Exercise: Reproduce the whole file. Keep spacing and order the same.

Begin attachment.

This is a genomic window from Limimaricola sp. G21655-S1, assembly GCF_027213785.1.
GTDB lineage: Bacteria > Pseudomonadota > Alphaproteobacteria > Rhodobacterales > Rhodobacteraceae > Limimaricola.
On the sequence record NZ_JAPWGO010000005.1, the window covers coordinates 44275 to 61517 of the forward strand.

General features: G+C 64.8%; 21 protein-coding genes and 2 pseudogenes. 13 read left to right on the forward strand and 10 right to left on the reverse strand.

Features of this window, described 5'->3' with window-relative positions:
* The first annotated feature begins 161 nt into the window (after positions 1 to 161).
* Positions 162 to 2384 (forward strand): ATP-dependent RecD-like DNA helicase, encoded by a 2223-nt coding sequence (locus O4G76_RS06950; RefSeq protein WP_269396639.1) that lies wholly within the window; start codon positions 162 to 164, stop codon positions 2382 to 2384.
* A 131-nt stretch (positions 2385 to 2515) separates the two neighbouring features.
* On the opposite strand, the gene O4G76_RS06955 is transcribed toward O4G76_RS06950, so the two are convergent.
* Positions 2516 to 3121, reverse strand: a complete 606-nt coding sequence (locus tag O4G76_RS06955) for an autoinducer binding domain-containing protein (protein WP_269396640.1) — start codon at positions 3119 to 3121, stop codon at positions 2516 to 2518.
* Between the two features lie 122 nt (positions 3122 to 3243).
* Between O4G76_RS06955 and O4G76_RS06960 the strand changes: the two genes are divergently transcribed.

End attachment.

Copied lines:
This is a genomic window from Limimaricola sp. G21655-S1, assembly GCF_027213785.1.
GTDB lineage: Bacteria > Pseudomonadota > Alphaproteobacteria > Rhodobacterales > Rhodobacteraceae > Limimaricola.
On the sequence record NZ_JAPWGO010000005.1, the window covers coordinates 44275 to 61517 of the forward strand.

General features: G+C 64.8%; 21 protein-coding genes and 2 pseudogenes. 13 read left to right on the forward strand and 10 right to left on the reverse strand.

Features of this window, described 5'->3' with window-relative positions:
* The first annotated feature begins 161 nt into the window (after positions 1 to 161).
* Positions 162 to 2384 (forward strand): ATP-dependent RecD-like DNA helicase, encoded by a 2223-nt coding sequence (locus O4G76_RS06950; RefSeq protein WP_269396639.1) that lies wholly within the window; start codon positions 162 to 164, stop codon positions 2382 to 2384.
* A 131-nt stretch (positions 2385 to 2515) separates the two neighbouring features.
* On the opposite strand, the gene O4G76_RS06955 is transcribed toward O4G76_RS06950, so the two are convergent.
* Positions 2516 to 3121, reverse strand: a complete 606-nt coding sequence (locus tag O4G76_RS06955) for an autoinducer binding domain-containing protein (protein WP_269396640.1) — start codon at positions 3119 to 3121, stop codon at positions 2516 to 2518.
* Between the two features lie 122 nt (positions 3122 to 3243).
* Between O4G76_RS06955 and O4G76_RS06960 the strand changes: the two genes are divergently transcribed.